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Leap Second List Verification (SHA1)
qmleaps sha1 ntp_mod ntp_exp ntp_offset
Qmet9TULQgmm3gE55BA8Htia7brVtQnVX6YZiSyDzhZ6Jk
89073fa89e913fd760559aa529d1feee5b0f6c91
3819011916
3849638400
2208992400

Verifying leap-seconds list file

The perl script 'leapssha1.pl' is computing the hash (sha1) of the data within a leap-seconds.list file in order to verify it's integrity.

We put the list on the blockchain current file is at

https://ipfs.io/ipns/{site.k5mut} and http://127.0.0.1:8080/ipfs/{{page.qmleaps}} https://dweb.link/ipfs/f01551114{{page.sha1}}

sha1: {{page.sha1}} qm: {{page.qmleaps}}

it expires on {{page.data.leaps.ntp_exp | minus: page.ntp_offset | date_to_rfc822 }}

set -x
url=https://hpiers.obspm.fr/iers/bul/bulc/ntp/leap-seconds.list
curl -sL $url | tee leaps-obspm.list | perl leapssha1.pl

url=https://www.ietf.org/timezones/data/leap-seconds.list
curl -sL $url | tee leaps-ietf.list | perl leapssha1.pl

url=https://data.iana.org/time-zones/code/leap-seconds.list
curl -sL $url | tee leaps-iana.list | perl leapssha1.pl

+Dr IT

--- # config
k5mut: k51qzi5uqu5dkdj4vchj90miegpapvgcfvzelm9xocal9ysk2iek6ncfxnvvcg
---
ntp_offset: 2208992400
git_org: https://github.com/ColoredZone
git_repo: https://github.com/ColoredZone/leaps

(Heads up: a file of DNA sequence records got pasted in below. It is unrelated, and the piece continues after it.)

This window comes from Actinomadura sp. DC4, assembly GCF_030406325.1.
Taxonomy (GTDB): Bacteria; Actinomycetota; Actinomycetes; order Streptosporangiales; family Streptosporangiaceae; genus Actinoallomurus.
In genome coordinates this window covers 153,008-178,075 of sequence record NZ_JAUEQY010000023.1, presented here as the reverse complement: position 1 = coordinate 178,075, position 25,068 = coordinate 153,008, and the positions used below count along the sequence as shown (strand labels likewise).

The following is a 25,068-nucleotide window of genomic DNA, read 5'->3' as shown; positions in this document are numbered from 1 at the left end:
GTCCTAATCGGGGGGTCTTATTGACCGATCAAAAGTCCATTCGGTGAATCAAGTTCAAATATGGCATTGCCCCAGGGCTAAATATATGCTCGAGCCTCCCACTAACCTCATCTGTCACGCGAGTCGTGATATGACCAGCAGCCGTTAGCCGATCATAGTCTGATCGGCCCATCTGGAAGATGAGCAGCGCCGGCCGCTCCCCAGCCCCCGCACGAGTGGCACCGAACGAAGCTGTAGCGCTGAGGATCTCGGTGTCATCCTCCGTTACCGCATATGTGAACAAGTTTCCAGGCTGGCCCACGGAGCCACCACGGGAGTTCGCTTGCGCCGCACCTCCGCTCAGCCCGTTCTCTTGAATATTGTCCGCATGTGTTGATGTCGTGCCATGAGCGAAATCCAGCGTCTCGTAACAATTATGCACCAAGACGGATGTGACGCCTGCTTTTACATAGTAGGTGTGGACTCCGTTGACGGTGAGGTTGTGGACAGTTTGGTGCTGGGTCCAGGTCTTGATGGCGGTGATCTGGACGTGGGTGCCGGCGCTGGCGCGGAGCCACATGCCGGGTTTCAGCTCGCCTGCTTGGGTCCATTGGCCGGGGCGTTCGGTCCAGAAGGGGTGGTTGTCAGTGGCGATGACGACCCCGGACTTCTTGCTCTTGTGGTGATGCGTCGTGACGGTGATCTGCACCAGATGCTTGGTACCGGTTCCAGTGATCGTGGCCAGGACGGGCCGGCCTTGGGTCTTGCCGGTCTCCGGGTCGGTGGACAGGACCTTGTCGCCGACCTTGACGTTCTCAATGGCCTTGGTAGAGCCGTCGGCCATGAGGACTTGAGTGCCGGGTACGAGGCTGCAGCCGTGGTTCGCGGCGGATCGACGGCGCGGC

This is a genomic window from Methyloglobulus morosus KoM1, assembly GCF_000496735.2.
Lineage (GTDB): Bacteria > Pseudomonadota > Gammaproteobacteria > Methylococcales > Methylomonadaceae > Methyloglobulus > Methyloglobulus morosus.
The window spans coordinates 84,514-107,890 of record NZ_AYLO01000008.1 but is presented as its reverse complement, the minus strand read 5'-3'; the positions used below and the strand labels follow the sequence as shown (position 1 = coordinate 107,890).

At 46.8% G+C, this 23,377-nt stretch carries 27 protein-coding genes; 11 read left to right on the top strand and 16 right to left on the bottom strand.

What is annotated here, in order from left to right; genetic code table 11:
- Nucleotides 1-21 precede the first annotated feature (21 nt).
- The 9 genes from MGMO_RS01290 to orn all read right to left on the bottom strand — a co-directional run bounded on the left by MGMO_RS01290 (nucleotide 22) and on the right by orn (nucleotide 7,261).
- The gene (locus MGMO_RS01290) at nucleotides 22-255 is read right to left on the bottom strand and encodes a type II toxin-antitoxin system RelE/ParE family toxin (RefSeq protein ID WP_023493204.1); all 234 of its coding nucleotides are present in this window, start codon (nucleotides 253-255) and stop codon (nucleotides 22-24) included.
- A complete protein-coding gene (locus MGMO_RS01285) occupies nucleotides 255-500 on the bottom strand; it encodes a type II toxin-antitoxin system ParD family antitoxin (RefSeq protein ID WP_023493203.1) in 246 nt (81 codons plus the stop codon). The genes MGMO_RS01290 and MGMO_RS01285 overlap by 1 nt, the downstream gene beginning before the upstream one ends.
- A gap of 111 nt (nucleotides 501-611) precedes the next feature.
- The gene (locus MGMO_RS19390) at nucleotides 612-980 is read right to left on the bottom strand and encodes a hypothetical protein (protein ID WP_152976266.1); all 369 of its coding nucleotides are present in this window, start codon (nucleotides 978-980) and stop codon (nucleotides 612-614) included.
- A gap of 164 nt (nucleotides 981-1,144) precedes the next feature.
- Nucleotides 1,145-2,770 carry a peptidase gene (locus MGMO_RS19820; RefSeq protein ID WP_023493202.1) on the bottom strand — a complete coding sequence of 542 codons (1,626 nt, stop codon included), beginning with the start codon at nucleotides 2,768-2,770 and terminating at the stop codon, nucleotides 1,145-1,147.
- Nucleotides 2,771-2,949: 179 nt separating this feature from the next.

---
#
# This file is the leap-seconds.list file.
#
# It containts a table of correction to compute
# Atomic Time from UTC:
#
# TAI = UTC + DTAI
# UT1 = UTC + DU1
#
# it was modified on {{site.data.leaps.ntp_mod | minus: page.ntp_offset | date_to_rfc822 }}
#$ {{site.data.leaps.ntp_mod}}
# and expires on {{site.data.leaps.ntp_exp | minus: page.ntp_offset | date_to_rfc822 }}
#@ {{site.data.leaps.ntp_exp}}
#
# a json file is available here : <{{page.git_org}}/leaps/leap-seconds.json>
# a yaml file is available here : <{{page.git_org}}/leaps/leap-seconds.json>
#
#
# list: "{{site.data.leaps.list}}"
# sha1: {{site.data.leaps.sha1}}
#
# LIST OF LEAP SECONDS
# NTP Time is the number of seconds since 1 Jan 1900 00:00:00
#
# DTAI: The difference DTAI= TAI-UTC in units of seconds
# It is the quantity to add to UTC to get the time in TAI
#
# Day Month Year : epoch in clear
#
# NTP Time DTAI Day Month Year
#
2272060800 10 # 1 Jan 1972
2287785600 11 # 1 Jul 1972
2303683200 12 # 1 Jan 1973
2335219200 13 # 1 Jan 1974
2366755200 14 # 1 Jan 1975
2398291200 15 # 1 Jan 1976
2429913600 16 # 1 Jan 1977
2461449600 17 # 1 Jan 1978
2492985600 18 # 1 Jan 1979
2524521600 19 # 1 Jan 1980
2571782400 20 # 1 Jul 1981
2603318400 21 # 1 Jul 1982
2634854400 22 # 1 Jul 1983
2698012800 23 # 1 Jul 1985
2776982400 24 # 1 Jan 1988
2840140800 25 # 1 Jan 1990
2871676800 26 # 1 Jan 1991
2918937600 27 # 1 Jul 1992
2950473600 28 # 1 Jul 1993
2982009600 29 # 1 Jul 1994
3029443200 30 # 1 Jan 1996
3076704000 31 # 1 Jul 1997
3124137600 32 # 1 Jan 1999